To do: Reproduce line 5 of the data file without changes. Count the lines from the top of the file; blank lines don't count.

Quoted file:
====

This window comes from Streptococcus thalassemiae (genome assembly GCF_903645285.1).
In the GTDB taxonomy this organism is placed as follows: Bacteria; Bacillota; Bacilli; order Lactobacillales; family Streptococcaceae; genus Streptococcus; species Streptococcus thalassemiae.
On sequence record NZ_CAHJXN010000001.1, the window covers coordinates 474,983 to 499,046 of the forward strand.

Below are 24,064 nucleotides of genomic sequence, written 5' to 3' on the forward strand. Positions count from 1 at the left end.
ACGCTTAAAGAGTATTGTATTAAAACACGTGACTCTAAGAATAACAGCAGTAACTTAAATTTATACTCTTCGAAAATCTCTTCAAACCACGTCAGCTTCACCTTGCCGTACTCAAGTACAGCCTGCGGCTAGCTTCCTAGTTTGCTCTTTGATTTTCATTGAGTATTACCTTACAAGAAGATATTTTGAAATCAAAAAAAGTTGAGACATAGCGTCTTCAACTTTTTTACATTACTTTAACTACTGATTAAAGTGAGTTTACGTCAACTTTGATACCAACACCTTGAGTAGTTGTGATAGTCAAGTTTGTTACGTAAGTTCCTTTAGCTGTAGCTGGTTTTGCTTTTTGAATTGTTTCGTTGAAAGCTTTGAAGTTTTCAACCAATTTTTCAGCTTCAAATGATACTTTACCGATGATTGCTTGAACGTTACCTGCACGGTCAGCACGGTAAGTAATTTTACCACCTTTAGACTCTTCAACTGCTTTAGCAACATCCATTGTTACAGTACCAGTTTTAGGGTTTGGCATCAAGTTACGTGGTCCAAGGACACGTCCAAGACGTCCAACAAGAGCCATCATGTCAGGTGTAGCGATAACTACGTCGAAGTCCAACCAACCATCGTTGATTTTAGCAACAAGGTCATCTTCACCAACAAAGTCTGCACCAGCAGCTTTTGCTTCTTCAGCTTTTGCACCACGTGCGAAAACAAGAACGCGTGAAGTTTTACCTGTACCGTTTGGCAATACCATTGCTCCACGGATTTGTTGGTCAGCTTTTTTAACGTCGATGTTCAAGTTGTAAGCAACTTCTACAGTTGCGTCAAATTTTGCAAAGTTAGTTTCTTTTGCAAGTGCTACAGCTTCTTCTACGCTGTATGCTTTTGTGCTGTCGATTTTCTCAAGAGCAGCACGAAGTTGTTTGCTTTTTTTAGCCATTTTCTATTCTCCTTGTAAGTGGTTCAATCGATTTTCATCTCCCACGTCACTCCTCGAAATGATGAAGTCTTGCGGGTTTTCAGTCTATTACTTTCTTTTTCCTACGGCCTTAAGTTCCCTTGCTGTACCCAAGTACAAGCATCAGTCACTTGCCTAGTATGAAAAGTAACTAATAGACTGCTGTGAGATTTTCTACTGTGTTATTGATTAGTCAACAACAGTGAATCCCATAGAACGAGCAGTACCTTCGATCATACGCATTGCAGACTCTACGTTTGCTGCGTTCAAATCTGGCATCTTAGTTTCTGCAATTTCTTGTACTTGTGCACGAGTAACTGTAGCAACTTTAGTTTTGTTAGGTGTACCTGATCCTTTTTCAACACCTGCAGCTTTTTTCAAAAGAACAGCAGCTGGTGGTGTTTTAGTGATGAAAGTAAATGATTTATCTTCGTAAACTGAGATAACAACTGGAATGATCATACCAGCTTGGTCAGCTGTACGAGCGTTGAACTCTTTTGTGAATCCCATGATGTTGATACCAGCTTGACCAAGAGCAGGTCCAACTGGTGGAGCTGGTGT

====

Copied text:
ACGCTTAAAGAGTATTGTATTAAAACACGTGACTCTAAGAATAACAGCAGTAACTTAAATTTATACTCTTCGAAAATCTCTTCAAACCACGTCAGCTTCACCTTGCCGTACTCAAGTACAGCCTGCGGCTAGCTTCCTAGTTTGCTCTTTGATTTTCATTGAGTATTACCTTACAAGAAGATATTTTGAAATCAAAAAAAGTTGAGACATAGCGTCTTCAACTTTTTTACATTACTTTAACTACTGATTAAAGTGAGTTTACGTCAACTTTGATACCAACACCTTGAGTAGTTGTGATAGTCAAGTTTGTTACGTAAGTTCCTTTAGCTGTAGCTGGTTTTGCTTTTTGAATTGTTTCGTTGAAAGCTTTGAAGTTTTCAACCAATTTTTCAGCTTCAAATGATACTTTACCGATGATTGCTTGAACGTTACCTGCACGGTCAGCACGGTAAGTAATTTTACCACCTTTAGACTCTTCAACTGCTTTAGCAACATCCATTGTTACAGTACCAGTTTTAGGGTTTGGCATCAAGTTACGTGGTCCAAGGACACGTCCAAGACGTCCAACAAGAGCCATCATGTCAGGTGTAGCGATAACTACGTCGAAGTCCAACCAACCATCGTTGATTTTAGCAACAAGGTCATCTTCACCAACAAAGTCTGCACCAGCAGCTTTTGCTTCTTCAGCTTTTGCACCACGTGCGAAAACAAGAACGCGTGAAGTTTTACCTGTACCGTTTGGCAATACCATTGCTCCACGGATTTGTTGGTCAGCTTTTTTAACGTCGATGTTCAAGTTGTAAGCAACTTCTACAGTTGCGTCAAATTTTGCAAAGTTAGTTTCTTTTGCAAGTGCTACAGCTTCTTCTACGCTGTATGCTTTTGTGCTGTCGATTTTCTCAAGAGCAGCACGAAGTTGTTTGCTTTTTTTAGCCATTTTCTATTCTCCTTGTAAGTGGTTCAATCGATTTTCATCTCCCACGTCACTCCTCGAAATGATGAAGTCTTGCGGGTTTTCAGTCTATTACTTTCTTTTTCCTACGGCCTTAAGTTCCCTTGCTGTACCCAAGTACAAGCATCAGTCACTTGCCTAGTATGAAAAGTAACTAATAGACTGCTGTGAGATTTTCTACTGTGTTATTGATTAGTCAACAACAGTGAATCCCATAGAACGAGCAGTACCTTCGATCATACGCATTGCAGACTCTACGTTTGCTGCGTTCAAATCTGGCATCTTAGTTTCTGCAATTTCTTGTACTTGTGCACGAGTAACTGTAGCAACTTTAGTTTTGTTAGGTGTACCTGATCCTTTTTCAACACCTGCAGCTTTTTTCAAAAGAACAGCAGCTGGTGGTGTTTTAGTGATGAAAGTAAATGATTTATCTTCGTAAACTGAGATAACAACTGGAATGATCATACCAGCTTGGTCAGCTGTACGAGCGTTGAACTCTTTTGTGAATCCCATGATGTTGATACCAGCTTGACCAAGAGCAGGTCCAACTGGTGGAGCTGGTGT